Bernie Ecclestone said the British Grand Prix is unlikely to go ahead in 2005, as an agreement cannot be reached with the British Racing Drivers' Club (BRDC). The BRDC has until the end of October to finalise a deal with Ecclestone to promote the Silverstone race but Bernie's patience has just about run out.
"As we have been unable to reach an agreement on the length of the commitment or the financial terms, we have to admit defeat and end the discussions," Ecclestone said, according to the UK's Daily Express newspaper.
The BRDC wants a two-year contract with an option on a further five years, but Ecclestone is holding fast for a one-year deal with an option on the next six. Ecclestone thinks he has made as many allowances as he can for the BRDC.
"I have a country knocking down my door for a race who are prepared to invest hundreds of millions of dollars to build a state-of-the-art circuit for F1 in the 21st century, and to make a guaranteed commitment to pay substantially more than we have agreed to accept from the BRDC," he said.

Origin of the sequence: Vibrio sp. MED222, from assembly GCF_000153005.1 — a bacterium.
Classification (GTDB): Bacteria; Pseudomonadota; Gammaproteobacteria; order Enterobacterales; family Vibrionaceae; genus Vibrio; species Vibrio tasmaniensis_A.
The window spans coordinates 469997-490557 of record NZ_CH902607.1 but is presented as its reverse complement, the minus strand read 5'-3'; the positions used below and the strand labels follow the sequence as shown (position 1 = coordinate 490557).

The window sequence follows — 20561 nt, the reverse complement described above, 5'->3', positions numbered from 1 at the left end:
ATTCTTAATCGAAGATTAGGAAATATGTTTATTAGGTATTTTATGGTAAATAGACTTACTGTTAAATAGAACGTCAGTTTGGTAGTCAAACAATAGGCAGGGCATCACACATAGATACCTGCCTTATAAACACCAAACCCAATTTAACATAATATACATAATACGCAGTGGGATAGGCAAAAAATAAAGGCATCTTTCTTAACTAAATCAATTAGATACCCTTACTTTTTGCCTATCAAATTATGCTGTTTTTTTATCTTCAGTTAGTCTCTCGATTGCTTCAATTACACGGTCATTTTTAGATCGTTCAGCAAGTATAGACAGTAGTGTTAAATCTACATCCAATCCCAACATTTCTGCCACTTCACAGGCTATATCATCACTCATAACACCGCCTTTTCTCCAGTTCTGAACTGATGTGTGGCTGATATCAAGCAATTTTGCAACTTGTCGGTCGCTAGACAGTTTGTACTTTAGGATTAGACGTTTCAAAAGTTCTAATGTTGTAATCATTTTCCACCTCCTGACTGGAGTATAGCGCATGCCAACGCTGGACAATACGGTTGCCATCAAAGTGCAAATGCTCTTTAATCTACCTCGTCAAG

"I can't make a sensible business case for turning them down in order to give the BRDC a two-year deal at a significant discount, which they want while they make up their minds what they want to do."
"If in two years the BRDC decides it does not want to exercise the option, F1 will have lost the chance of an attractive new venue. I have to take a long term view and think about the championship as a whole, and not just one country."
Reportedly France, which was also given provisional status for 2005, has now completed its contract which is a further blow for Silverstone -- next season's calendar initially has 19 races but it's most likely that at least one will be dropped. Imola is also a provisional date.
"It looks certain that there will not be a British Grand Prix in 2005," Ecclestone concluded. "What more can anyone do? The BRDC want everything their way. Business life is not like that."
However, BRDC president Sir Jackie Stewart is not ready to concede defeat and believes the future of the race is still under discussion. "Bernie Ecclestone did commit to (UK Sport Minister) Richard Caborn that he would commit to a two-year contract in order to allow us to the situation we need to develop the land," Stewart told BBC radio.
He added: "He (Ecclestone) has already been paid in full for the British Grand Prix through 2010 by the previous promoters. I doubt there are as many Grands Prix around the world as he says he has to pay these prices."
"We need to get down again to negotiations and I think the minister needs to join in. They say the fat lady hasn't sung yet and I think to some extent that is true."